And the budget certainly talks the talk on furthering many of these objectives. “The private sector is the key engine for job creation,” Mboweni told members of parliament. “Government’s policy actions aim to end the uncertainty that has undermined confidence and constrained private sector investment.”
Additional detail was provided on the Infrastructure Fund that was announced last year. “We see this as a central pillar of the budget and of our reprioritisation [of spending],” says Mboweni. The fund will be created in partnership with the private sector, development finance institutions (DFIs) and multilateral development banks. “It will accelerate R526 billion of on-budget projects by bringing in the private sector and DFIs,” he says. “In several instances, the private sector will design, build and operate key infrastructure assets. In addition, government will contribute at least R100 billion over the next decade.”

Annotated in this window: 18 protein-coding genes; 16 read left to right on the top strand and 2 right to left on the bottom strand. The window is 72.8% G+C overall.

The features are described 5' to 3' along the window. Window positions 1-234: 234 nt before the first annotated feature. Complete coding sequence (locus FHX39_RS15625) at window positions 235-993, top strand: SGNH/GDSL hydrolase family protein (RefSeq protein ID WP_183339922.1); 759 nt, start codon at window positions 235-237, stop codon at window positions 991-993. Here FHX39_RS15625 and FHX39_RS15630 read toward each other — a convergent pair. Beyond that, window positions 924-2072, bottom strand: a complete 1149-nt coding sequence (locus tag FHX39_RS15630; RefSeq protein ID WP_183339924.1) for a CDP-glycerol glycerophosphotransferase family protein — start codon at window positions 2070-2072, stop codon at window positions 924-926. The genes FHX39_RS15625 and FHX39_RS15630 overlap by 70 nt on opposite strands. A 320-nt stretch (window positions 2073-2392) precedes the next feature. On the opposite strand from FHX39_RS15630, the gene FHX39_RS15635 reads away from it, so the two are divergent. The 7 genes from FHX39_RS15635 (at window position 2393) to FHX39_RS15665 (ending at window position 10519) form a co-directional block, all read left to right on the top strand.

Discussions are already underway with the Development Bank of Southern Africa (DBSA), the World Bank and the New Development Bank.
In addition, progress has been made on the president’s economic stimulus and recovery plan with the licensing of high-demand spectrum to begin this year, amendments to the immigration act to be gazetted, and the development of legislation for the oil and gas industry underway. In addition, Mboweni says that an export tax on scrap metal is being discussed, which one presumes is aimed at curbing the debilitating theft of copper and other metal from government infrastructure.
Read: #Budget2019 in 10 tweets